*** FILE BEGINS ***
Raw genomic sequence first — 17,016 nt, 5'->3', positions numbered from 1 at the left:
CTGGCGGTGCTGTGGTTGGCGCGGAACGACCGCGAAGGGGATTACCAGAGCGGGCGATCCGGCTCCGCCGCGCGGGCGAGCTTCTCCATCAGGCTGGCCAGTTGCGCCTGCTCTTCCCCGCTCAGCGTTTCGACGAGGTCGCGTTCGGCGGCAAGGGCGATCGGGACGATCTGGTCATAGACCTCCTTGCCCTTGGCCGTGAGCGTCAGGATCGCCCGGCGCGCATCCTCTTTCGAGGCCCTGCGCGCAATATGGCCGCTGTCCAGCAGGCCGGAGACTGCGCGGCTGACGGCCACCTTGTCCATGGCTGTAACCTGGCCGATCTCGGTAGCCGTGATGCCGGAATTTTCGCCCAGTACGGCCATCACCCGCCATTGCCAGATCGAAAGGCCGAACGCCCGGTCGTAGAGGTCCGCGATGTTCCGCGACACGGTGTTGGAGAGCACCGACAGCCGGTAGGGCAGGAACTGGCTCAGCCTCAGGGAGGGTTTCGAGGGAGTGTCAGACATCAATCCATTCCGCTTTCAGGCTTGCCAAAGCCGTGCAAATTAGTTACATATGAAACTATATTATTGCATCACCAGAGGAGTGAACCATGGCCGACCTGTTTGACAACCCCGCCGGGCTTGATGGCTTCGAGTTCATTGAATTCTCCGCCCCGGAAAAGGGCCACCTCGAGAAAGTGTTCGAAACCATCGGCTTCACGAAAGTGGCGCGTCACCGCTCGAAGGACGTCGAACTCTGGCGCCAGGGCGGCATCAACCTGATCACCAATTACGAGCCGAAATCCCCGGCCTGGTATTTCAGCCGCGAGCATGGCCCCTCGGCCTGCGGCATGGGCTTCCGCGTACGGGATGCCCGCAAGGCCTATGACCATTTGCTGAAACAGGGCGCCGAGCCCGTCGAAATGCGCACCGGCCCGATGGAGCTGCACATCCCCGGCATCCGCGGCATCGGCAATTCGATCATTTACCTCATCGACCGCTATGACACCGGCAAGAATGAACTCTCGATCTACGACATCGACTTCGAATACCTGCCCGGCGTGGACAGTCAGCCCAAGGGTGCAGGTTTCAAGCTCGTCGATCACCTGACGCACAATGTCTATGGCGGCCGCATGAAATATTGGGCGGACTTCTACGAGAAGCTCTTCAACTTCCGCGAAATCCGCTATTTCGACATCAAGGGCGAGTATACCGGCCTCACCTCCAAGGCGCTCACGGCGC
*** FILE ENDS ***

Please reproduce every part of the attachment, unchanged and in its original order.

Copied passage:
Raw genomic sequence first — 17,016 nt, 5'->3', positions numbered from 1 at the left:
CTGGCGGTGCTGTGGTTGGCGCGGAACGACCGCGAAGGGGATTACCAGAGCGGGCGATCCGGCTCCGCCGCGCGGGCGAGCTTCTCCATCAGGCTGGCCAGTTGCGCCTGCTCTTCCCCGCTCAGCGTTTCGACGAGGTCGCGTTCGGCGGCAAGGGCGATCGGGACGATCTGGTCATAGACCTCCTTGCCCTTGGCCGTGAGCGTCAGGATCGCCCGGCGCGCATCCTCTTTCGAGGCCCTGCGCGCAATATGGCCGCTGTCCAGCAGGCCGGAGACTGCGCGGCTGACGGCCACCTTGTCCATGGCTGTAACCTGGCCGATCTCGGTAGCCGTGATGCCGGAATTTTCGCCCAGTACGGCCATCACCCGCCATTGCCAGATCGAAAGGCCGAACGCCCGGTCGTAGAGGTCCGCGATGTTCCGCGACACGGTGTTGGAGAGCACCGACAGCCGGTAGGGCAGGAACTGGCTCAGCCTCAGGGAGGGTTTCGAGGGAGTGTCAGACATCAATCCATTCCGCTTTCAGGCTTGCCAAAGCCGTGCAAATTAGTTACATATGAAACTATATTATTGCATCACCAGAGGAGTGAACCATGGCCGACCTGTTTGACAACCCCGCCGGGCTTGATGGCTTCGAGTTCATTGAATTCTCCGCCCCGGAAAAGGGCCACCTCGAGAAAGTGTTCGAAACCATCGGCTTCACGAAAGTGGCGCGTCACCGCTCGAAGGACGTCGAACTCTGGCGCCAGGGCGGCATCAACCTGATCACCAATTACGAGCCGAAATCCCCGGCCTGGTATTTCAGCCGCGAGCATGGCCCCTCGGCCTGCGGCATGGGCTTCCGCGTACGGGATGCCCGCAAGGCCTATGACCATTTGCTGAAACAGGGCGCCGAGCCCGTCGAAATGCGCACCGGCCCGATGGAGCTGCACATCCCCGGCATCCGCGGCATCGGCAATTCGATCATTTACCTCATCGACCGCTATGACACCGGCAAGAATGAACTCTCGATCTACGACATCGACTTCGAATACCTGCCCGGCGTGGACAGTCAGCCCAAGGGTGCAGGTTTCAAGCTCGTCGATCACCTGACGCACAATGTCTATGGCGGCCGCATGAAATATTGGGCGGACTTCTACGAGAAGCTCTTCAACTTCCGCGAAATCCGCTATTTCGACATCAAGGGCGAGTATACCGGCCTCACCTCCAAGGCGCTCACGGCGC